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JVC is sked to release tuner models of their current models in November. Adds in ATSC tuner, cablecard, firewire, digital audio out, etc. These will be the "795" models. I think JVC has a good track record of shipping on time, so maybe we'll really see them next month- and maybe have a powerbuy on them.
 

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DLP will be the winner from a penetration point of view. It has matured to a reasonable point and now companies can minimize their investment in getting it to work. Consumers don't seem to be bothered by the general DLP issues. Texas Instruments beat the street, (reduced expectations) from strength in DLP chips. The have momentum and the sales channel.


LCOS will be perfect as soon as they address all of the issues. I'd like LCOS to continue to mature, but I don't see others that are using DLP risking the R&D dollars.
 

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I agree that DLP is a winner. I almost bought one, and there is still a chance I might.


But LCoS, at least in the Sony and JVC D-ILA versions, is also a winner. This is not winner take all. The view from LCoS is more film like; DLP, more video like.


Some like Buicks, some like Hondas.
 

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JVC seems to be selling very well.


Each place I try to buy it... it is sold out.


Intel needs to find a new revenue stream. They are hitting a brick wall with their CPUs development due to heat issue. They are also playing catchup to create a 64bit desktop chip that still runs 32bit code as fast as AMDs chip. But do not expect it to happen soon.


Since Sony is planning a LCOS model and JVC's units are selling well... I would not count LCOS out.
 

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Quote:
Originally posted by seantyler
JVC seems to be selling very well.


Each place I try to buy it... it is sold out.


Intel needs to find a new revenue stream. They are hitting a brick wall with their CPUs development due to heat issue. They are also playing catchup to create a 64bit desktop chip that still runs 32bit code as fast as AMDs chip. But do not expect it to happen soon.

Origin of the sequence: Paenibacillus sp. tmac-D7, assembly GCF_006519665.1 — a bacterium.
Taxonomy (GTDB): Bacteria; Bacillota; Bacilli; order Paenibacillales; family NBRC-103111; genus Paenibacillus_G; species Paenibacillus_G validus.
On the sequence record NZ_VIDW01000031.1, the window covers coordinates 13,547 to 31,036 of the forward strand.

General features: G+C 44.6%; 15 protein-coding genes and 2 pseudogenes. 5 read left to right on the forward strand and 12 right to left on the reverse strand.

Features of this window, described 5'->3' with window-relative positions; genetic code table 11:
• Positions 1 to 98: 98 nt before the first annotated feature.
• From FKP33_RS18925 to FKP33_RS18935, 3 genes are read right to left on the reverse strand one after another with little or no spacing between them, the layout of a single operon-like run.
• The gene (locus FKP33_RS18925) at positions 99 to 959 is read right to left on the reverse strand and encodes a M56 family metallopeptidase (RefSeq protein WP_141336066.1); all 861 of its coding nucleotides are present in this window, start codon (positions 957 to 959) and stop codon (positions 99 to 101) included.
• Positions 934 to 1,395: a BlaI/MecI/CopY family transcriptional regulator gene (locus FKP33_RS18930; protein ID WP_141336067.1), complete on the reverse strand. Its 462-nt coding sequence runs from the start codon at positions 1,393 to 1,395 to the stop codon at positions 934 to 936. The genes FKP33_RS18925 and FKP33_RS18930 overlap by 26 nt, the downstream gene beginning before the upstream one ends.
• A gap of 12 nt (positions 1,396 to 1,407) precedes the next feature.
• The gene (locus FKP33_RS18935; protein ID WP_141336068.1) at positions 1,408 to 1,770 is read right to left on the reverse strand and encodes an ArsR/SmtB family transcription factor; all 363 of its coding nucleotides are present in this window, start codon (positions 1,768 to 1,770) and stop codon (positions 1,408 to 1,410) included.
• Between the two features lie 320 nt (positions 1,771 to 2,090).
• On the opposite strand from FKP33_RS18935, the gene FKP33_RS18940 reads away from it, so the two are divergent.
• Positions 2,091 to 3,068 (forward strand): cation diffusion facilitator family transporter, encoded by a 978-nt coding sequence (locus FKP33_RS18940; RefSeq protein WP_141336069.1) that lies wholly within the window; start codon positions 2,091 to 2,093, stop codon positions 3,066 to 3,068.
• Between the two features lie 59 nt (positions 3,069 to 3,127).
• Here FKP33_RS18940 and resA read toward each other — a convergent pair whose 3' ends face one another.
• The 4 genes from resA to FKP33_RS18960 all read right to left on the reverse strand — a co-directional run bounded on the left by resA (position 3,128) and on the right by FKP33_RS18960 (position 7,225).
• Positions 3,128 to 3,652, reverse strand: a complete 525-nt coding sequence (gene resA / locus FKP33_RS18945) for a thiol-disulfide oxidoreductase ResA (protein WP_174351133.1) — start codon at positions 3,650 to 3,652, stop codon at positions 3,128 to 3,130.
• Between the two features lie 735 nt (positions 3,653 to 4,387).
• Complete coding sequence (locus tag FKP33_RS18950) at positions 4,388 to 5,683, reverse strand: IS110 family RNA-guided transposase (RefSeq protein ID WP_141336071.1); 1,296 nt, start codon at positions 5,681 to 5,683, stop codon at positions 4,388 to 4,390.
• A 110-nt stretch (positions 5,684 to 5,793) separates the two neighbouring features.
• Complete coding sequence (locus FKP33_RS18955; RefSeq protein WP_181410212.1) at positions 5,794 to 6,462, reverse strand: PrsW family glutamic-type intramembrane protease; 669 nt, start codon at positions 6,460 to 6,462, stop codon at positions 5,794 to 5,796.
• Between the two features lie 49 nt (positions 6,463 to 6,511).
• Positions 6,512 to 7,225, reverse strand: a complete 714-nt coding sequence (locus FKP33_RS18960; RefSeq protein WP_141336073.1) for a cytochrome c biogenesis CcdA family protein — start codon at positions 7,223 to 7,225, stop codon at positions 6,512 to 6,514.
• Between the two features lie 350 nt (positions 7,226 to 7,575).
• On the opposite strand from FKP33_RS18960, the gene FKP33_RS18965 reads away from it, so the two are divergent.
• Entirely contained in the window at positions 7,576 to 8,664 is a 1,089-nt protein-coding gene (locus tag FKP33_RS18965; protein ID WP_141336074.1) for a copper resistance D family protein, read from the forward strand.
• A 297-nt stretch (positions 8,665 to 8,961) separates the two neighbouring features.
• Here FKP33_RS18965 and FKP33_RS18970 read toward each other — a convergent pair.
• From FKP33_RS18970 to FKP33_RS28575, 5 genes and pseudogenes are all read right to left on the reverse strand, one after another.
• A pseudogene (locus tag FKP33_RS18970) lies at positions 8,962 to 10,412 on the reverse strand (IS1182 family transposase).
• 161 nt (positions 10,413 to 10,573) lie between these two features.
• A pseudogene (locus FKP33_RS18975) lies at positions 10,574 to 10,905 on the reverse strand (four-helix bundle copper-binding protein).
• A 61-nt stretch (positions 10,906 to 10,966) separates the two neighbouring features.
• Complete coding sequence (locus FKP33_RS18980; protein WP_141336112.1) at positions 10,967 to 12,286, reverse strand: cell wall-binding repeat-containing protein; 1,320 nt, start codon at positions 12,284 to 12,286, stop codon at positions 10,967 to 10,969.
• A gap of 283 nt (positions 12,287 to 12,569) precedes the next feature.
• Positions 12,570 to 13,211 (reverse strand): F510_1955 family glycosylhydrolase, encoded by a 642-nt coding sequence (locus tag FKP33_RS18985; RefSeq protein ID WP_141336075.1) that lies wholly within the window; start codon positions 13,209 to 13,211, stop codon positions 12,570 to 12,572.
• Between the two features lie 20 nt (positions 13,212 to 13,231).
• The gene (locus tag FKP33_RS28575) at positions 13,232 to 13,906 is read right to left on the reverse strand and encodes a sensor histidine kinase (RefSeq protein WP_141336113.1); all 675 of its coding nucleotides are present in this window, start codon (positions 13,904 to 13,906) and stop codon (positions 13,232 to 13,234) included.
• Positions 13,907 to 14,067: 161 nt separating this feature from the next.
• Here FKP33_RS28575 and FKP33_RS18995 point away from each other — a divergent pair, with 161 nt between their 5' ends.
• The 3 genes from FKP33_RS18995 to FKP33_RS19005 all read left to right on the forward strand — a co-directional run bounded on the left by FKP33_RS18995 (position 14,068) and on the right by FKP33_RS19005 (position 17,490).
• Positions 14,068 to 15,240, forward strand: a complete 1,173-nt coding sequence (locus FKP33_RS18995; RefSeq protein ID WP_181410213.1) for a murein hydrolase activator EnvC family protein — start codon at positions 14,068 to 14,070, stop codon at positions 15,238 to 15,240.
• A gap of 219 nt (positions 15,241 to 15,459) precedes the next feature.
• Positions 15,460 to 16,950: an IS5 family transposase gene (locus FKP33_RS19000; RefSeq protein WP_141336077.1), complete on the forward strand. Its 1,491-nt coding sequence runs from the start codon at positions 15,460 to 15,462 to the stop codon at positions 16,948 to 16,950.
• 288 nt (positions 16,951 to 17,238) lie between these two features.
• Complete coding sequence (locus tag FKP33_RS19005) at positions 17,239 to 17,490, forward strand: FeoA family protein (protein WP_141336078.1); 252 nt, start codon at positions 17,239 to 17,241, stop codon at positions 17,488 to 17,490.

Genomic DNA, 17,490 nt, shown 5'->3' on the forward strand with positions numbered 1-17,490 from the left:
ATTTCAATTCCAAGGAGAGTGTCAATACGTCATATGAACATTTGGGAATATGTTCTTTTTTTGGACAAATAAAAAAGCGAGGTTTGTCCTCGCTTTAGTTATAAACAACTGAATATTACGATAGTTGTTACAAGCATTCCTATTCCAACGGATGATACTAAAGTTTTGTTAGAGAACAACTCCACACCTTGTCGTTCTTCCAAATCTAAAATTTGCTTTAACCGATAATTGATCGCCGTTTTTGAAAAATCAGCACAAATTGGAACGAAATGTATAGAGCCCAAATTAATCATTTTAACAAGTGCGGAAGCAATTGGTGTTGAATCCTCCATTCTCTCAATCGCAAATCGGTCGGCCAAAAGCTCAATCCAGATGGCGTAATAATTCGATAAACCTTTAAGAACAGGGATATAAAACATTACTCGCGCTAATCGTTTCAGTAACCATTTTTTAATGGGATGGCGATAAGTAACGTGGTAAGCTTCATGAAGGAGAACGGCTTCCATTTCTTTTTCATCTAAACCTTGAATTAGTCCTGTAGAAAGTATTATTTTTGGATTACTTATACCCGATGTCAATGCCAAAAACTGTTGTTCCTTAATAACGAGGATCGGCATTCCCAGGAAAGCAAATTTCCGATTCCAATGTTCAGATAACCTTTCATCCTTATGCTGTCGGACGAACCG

Since Sony is planning a LCOS model and JVC's units are selling well... I would not count LCOS out.
The JVCs are doing quite well, but there has also been a supply issue. I bought mine on Sept. 6th, and I'm told it probably won't be in stock until November.
 

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The rainbow issues of DLP will eventually end its growth. Rainbows are simply an unacceptable flaw.



Even though I think the dreaded "screen door effect" of LCD is unacceptable, others are not bothered by it. LCD RPTV prices are going down and sales will rise. LCD's are not for the so-called hardcore videophile do to very poor black level/shadow detail. LCD seem poised to take over, with all of its PQ imperfections, its fast journey to the masses (Joe & Jane Six Packs) cannot be denied.



CRT's will be around a little longer, but WAF, the younger demograhics and the consumer electronics press is playing a big role in killing off CRT, even though most so-called video display experts would claim the CRT's still produce the best overall PQ.


Also, the death CRT represents the decline in home theater hobby.
 

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Quote:
Originally posted by seantyler
JVC seems to be selling very well.


Each place I try to buy it... it is sold out.


Intel needs to find a new revenue stream. They are hitting a brick wall with their CPUs development due to heat issue. They are also playing catchup to create a 64bit desktop chip that still runs 32bit code as fast as AMDs chip. But do not expect it to happen soon.


Since Sony is planning a LCOS model and JVC's units are selling well... I would not count LCOS out.


If you were out here where I live you could find them all over. Just because the store where you live doesn't have them doesn't mean they are selling well. With the exception of SDE I find the JVC's as flawed as LCD's, with problems producing black level/shadow detail.
 

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"LCoS has long been viewed as a long term winner."